Feature

The 100 Best K-Pop Songs of All-Time: Number 5

In celebration of The Bias List’s fifth year anniversary, I’ve embarked on my most ambitious project yet. After years of hemming and hawing, I’ve finally ranked what I consider to be the best 100 songs in K-pop.

There will never be a definitive list of this nature, because it’s impossible to rank something that’s inherently subjective. Please feel welcome to agree, disagree, argue and justify, but at the end of the day know that this list is personal. If we happen to share a similar taste in music, it may match closely to your own list. If not, I hope you enjoy reading (and discussing) anyway!

Links to old reviews will be provided when applicable, though those ratings may be somewhat out of date. 

Countdown Archive:  Honorable Mentions // 100-91 // 90-81 // 80-71 // 70-61 // 60-51 // 50-41 // 40-31 // 30-21 // 20-11 // 10 // 9 // 8 // 7 // 6

Full Archive Here


5. TVXQ – Catch Me (2012)

The Foreword

After a messy agency rift that resulted in three of its five members leaving the group, it’s easy to imagine a world where TVXQ ended in 2010. And, it still would have been an incredible run for the group. But, thank goodness Yunho and Changmin were able to reinvent themselves as a duo, borrowing much of DBSK’s signature sound while growing into a distinct force of their own. Though their big 2011 comeback Why (Keep Your Head Down) may reign as the most iconic of their title tracks, none sounds quite as immense as Catch Me. I still remember the first time I heard this song. It blew me away back then, and delivers the same rush nearly eight years after its release. This is K-pop in all its epic, over-the-top glory, fueled by performers who are more than up for that challenge.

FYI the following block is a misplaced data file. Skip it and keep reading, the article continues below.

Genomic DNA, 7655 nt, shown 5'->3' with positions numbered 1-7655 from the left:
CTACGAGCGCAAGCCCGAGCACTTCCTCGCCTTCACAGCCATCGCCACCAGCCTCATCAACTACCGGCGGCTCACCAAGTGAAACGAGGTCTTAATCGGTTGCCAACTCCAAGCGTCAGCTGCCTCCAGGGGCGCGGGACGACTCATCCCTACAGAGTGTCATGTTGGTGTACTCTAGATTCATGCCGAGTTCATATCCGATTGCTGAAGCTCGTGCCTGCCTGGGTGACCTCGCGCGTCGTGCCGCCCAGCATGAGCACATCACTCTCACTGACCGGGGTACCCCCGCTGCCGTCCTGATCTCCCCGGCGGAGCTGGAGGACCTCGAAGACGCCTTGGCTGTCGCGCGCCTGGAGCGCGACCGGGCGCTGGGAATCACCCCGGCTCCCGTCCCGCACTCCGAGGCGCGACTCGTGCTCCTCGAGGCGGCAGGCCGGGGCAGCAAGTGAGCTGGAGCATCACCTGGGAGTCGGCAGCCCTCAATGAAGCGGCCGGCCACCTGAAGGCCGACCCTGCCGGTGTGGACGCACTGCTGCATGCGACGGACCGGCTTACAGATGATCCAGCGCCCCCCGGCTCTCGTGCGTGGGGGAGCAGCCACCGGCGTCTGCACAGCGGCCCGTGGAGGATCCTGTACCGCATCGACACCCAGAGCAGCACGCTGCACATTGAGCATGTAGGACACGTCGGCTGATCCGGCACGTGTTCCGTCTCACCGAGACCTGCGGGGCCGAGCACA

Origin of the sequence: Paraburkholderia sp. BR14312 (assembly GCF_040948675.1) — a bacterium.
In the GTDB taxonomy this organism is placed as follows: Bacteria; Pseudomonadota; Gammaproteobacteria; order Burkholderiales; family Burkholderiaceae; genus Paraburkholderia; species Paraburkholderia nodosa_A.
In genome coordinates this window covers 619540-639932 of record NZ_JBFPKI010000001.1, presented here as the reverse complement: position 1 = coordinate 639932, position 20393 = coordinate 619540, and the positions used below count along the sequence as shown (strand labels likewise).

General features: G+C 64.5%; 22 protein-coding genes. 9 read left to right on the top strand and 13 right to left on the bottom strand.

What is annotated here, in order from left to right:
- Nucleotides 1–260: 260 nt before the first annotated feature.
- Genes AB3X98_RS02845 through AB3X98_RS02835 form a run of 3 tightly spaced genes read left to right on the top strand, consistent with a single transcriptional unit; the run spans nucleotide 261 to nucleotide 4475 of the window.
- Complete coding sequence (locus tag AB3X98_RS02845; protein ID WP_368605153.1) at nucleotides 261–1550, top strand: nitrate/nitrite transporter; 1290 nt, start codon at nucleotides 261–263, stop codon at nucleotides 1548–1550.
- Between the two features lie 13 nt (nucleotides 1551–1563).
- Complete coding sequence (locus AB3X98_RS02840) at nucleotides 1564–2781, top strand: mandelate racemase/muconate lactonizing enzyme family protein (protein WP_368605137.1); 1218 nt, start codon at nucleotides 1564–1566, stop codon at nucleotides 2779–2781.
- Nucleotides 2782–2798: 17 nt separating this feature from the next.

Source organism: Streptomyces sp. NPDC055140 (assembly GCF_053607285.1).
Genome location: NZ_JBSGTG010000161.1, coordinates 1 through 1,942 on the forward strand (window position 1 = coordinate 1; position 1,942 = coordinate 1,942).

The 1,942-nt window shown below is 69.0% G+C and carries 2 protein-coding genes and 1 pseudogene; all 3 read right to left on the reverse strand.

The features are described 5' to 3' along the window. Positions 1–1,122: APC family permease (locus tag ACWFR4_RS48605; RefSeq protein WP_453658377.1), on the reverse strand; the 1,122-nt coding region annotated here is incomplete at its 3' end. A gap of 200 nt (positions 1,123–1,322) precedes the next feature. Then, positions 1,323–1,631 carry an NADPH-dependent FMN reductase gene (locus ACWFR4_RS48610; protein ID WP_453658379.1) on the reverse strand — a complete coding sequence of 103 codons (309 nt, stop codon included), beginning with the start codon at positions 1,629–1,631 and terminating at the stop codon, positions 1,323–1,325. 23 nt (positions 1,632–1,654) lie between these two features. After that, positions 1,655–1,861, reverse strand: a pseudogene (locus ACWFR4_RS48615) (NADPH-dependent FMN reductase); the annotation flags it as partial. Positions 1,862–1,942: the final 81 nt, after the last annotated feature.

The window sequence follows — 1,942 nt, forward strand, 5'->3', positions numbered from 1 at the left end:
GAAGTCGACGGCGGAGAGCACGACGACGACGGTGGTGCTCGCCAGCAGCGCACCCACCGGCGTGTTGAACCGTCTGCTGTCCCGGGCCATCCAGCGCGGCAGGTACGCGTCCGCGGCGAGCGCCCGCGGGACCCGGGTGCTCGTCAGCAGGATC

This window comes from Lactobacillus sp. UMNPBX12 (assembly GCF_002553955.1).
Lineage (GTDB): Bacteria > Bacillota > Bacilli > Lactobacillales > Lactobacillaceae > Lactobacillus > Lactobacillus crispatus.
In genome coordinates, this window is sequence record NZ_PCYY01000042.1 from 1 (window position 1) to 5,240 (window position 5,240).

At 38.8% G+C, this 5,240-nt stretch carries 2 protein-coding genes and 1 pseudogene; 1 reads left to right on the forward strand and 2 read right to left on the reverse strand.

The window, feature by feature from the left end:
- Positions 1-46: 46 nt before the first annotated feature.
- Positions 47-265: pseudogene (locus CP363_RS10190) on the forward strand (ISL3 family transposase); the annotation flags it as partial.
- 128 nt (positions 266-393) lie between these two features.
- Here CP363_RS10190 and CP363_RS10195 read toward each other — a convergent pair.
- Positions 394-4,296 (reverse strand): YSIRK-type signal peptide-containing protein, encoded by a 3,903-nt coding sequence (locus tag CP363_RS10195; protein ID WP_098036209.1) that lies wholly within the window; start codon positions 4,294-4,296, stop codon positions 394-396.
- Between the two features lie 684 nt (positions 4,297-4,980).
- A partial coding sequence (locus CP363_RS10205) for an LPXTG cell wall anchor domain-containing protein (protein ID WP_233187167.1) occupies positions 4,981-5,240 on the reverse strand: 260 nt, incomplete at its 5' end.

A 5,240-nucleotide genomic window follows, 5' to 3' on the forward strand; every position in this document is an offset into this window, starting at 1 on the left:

The Breakdown

Put on your headphones and join me as I break down this song and explain why Catch Me deserves its place at number five.

Music: Yoo Young-Jin

Lyrics: Yoo Young-Jin


00:00-00:07 – This being a Yoo Young-Jin production, you’d expect to hear r&b and rock influence. But, Catch Me opens with a full-on electro-club instrumental. The fact that Young-Jin tried his hand at this genre is immensely rewarding, and he brings an incredible weight to it. These opening synths are just gorgeous.